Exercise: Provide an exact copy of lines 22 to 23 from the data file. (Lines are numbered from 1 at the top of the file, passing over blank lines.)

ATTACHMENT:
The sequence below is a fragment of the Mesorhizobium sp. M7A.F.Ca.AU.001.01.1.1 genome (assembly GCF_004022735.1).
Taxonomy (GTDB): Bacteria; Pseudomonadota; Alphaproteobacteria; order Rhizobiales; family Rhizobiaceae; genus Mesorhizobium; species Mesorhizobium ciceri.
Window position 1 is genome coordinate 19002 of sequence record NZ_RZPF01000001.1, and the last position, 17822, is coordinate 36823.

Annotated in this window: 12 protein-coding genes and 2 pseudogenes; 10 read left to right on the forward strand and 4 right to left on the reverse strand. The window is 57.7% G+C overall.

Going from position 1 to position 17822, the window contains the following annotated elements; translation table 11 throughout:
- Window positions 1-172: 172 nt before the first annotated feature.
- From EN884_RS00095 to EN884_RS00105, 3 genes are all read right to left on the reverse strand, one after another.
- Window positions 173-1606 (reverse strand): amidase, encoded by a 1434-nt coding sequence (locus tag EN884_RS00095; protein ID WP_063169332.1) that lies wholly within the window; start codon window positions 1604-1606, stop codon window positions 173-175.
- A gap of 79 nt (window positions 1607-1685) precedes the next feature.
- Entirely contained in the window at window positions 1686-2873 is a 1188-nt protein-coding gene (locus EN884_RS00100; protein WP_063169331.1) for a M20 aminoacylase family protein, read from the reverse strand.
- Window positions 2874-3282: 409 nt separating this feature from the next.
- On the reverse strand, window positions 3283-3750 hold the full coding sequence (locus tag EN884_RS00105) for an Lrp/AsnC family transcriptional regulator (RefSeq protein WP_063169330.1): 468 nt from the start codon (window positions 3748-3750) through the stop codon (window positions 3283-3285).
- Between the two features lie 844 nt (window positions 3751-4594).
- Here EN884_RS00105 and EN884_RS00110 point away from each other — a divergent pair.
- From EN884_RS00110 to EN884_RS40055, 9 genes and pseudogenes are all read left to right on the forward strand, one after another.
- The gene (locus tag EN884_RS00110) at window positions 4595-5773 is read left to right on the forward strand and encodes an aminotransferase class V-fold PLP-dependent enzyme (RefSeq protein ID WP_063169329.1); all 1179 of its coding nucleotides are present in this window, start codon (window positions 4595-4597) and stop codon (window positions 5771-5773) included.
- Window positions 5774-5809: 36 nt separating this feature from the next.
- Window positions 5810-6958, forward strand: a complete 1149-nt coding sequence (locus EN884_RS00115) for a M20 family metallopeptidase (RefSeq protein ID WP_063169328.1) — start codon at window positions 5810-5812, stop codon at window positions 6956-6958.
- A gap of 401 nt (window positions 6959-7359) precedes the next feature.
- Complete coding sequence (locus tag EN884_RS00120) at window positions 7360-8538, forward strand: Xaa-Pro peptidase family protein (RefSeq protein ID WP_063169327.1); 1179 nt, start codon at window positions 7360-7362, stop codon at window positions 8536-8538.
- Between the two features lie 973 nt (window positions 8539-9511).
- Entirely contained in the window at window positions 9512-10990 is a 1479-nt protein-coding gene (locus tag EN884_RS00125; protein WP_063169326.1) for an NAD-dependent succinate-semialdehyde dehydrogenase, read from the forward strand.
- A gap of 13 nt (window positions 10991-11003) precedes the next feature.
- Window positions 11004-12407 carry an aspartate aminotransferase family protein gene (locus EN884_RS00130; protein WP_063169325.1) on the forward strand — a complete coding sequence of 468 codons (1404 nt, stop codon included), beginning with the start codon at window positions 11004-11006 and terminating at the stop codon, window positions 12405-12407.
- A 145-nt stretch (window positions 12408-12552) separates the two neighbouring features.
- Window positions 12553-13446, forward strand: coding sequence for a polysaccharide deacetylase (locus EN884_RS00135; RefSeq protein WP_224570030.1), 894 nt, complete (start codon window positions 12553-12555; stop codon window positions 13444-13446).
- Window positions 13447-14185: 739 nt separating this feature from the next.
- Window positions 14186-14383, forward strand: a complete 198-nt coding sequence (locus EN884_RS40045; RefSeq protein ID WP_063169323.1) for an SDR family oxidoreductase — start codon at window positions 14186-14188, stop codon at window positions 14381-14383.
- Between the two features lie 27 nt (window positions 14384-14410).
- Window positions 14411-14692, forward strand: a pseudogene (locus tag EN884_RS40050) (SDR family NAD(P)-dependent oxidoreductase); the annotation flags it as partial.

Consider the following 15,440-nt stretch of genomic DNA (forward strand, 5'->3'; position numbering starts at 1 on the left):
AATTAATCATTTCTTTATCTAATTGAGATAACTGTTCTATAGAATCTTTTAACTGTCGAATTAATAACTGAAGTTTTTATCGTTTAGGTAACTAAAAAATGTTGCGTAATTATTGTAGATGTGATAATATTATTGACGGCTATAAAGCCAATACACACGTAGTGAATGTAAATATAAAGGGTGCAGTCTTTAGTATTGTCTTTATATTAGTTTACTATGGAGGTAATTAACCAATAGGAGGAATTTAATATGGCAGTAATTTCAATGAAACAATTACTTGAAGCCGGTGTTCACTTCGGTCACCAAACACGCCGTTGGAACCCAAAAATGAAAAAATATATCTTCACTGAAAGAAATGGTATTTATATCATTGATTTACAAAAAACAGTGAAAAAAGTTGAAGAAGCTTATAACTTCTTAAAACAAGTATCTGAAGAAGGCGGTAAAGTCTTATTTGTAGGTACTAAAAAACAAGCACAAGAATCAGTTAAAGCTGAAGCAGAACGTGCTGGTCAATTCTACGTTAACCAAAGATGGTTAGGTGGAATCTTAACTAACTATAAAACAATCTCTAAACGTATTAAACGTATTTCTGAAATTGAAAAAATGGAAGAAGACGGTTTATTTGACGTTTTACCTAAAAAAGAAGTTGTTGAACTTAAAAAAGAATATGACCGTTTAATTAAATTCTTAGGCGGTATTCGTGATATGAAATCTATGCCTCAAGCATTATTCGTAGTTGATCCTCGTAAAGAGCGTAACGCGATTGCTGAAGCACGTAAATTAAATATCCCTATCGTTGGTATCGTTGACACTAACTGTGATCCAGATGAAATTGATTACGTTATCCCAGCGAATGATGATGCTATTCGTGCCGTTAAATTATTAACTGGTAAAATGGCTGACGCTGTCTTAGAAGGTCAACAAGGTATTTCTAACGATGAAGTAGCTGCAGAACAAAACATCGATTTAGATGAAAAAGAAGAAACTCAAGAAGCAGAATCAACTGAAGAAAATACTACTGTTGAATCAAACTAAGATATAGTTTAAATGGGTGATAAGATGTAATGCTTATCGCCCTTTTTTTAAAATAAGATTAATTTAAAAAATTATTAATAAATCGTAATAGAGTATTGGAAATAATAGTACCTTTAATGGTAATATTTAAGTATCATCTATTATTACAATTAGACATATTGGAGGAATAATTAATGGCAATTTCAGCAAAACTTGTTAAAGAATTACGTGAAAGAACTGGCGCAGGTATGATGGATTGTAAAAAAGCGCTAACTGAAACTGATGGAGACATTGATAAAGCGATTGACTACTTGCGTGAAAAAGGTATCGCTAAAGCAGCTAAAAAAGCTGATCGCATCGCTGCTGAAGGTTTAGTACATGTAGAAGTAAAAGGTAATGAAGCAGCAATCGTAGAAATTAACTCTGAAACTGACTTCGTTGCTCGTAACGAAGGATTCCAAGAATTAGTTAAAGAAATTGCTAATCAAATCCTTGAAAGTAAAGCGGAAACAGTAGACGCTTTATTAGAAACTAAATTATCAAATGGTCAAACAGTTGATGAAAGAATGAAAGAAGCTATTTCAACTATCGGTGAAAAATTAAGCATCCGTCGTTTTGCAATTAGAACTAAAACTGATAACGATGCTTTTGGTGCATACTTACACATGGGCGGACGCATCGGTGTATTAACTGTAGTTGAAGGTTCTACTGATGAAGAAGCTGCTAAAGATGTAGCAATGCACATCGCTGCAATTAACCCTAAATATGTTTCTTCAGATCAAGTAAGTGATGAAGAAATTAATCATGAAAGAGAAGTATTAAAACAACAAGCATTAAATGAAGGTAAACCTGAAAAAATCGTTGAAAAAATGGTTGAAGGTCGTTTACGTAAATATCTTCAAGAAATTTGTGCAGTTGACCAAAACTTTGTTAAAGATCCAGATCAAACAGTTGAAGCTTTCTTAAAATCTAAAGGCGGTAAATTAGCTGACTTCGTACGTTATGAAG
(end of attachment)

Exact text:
- Entirely contained in the window at window positions 9512-10990 is a 1479-nt protein-coding gene (locus tag EN884_RS00125; protein WP_063169326.1) for an NAD-dependent succinate-semialdehyde dehydrogenase, read from the forward strand.
- A gap of 13 nt (window positions 10991-11003) precedes the next feature.